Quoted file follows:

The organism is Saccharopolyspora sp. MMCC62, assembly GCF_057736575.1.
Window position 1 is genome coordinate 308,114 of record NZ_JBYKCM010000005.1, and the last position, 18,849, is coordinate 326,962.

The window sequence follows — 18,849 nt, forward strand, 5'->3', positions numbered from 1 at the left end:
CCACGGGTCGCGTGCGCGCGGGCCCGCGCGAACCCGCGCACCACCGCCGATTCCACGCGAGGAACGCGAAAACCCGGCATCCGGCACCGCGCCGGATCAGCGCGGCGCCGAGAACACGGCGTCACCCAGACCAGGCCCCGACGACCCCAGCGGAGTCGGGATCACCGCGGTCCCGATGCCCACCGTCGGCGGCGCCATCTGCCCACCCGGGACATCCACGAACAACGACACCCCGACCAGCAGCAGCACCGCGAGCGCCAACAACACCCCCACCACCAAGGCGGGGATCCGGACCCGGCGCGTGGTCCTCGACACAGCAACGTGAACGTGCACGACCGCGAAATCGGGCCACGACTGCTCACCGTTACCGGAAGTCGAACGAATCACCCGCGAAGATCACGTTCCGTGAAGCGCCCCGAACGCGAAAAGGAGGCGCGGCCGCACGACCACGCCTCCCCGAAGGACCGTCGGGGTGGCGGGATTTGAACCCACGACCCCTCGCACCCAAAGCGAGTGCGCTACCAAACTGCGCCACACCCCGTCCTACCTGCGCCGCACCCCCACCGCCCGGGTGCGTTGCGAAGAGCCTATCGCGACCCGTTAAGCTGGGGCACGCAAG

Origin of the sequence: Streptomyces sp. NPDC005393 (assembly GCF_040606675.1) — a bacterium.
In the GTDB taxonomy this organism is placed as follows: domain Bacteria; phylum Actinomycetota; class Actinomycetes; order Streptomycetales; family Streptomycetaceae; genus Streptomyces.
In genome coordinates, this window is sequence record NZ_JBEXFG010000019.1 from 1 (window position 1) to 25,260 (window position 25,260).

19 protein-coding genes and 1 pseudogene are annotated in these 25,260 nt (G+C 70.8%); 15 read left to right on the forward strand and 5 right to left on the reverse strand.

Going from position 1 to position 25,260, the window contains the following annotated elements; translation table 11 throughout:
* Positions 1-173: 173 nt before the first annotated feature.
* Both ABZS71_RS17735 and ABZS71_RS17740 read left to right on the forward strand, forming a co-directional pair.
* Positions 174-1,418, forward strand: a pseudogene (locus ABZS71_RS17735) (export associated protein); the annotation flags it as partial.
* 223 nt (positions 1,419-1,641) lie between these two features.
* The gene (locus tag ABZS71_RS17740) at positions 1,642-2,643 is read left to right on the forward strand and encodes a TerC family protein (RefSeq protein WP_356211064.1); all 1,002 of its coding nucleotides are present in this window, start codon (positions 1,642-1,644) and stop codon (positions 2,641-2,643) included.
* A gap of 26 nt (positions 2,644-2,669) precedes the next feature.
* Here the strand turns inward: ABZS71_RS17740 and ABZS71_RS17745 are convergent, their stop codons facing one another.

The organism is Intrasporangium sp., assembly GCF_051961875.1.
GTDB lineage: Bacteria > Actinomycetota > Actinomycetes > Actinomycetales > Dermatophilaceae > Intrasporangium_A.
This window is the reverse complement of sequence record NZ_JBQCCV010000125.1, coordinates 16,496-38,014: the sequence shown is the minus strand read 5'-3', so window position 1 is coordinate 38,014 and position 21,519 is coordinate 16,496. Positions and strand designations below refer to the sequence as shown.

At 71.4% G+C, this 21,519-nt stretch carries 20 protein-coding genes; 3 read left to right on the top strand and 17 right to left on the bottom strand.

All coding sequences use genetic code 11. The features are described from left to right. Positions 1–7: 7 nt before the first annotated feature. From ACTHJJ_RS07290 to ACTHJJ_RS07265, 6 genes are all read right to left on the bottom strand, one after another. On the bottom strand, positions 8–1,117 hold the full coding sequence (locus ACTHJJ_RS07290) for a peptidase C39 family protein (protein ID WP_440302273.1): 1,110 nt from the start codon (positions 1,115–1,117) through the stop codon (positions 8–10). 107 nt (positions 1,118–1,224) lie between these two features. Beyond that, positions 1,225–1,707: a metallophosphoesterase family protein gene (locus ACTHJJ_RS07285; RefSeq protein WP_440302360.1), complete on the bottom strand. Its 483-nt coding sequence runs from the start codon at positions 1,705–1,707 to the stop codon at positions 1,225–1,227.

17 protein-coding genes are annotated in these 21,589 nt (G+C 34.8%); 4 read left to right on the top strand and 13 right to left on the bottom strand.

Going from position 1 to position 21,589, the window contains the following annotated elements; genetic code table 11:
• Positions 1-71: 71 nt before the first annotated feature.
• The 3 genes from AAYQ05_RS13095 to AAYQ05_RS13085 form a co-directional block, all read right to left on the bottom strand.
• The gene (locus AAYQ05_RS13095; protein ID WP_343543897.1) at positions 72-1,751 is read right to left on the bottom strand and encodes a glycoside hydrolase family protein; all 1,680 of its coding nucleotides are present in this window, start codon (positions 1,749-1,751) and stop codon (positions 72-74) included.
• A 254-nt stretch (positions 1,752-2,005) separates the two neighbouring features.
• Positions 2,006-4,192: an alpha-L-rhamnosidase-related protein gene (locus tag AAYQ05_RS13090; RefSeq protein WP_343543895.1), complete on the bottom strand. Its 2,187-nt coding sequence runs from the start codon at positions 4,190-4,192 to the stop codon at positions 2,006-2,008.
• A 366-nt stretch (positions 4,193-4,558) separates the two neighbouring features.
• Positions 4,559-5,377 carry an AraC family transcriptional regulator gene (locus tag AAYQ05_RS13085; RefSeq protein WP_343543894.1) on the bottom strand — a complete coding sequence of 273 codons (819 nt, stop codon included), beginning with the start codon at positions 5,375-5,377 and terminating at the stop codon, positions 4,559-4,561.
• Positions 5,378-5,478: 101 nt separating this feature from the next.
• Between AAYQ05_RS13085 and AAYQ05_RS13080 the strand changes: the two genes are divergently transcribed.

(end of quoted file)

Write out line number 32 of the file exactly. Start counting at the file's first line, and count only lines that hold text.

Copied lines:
• Between AAYQ05_RS13085 and AAYQ05_RS13080 the strand changes: the two genes are divergently transcribed.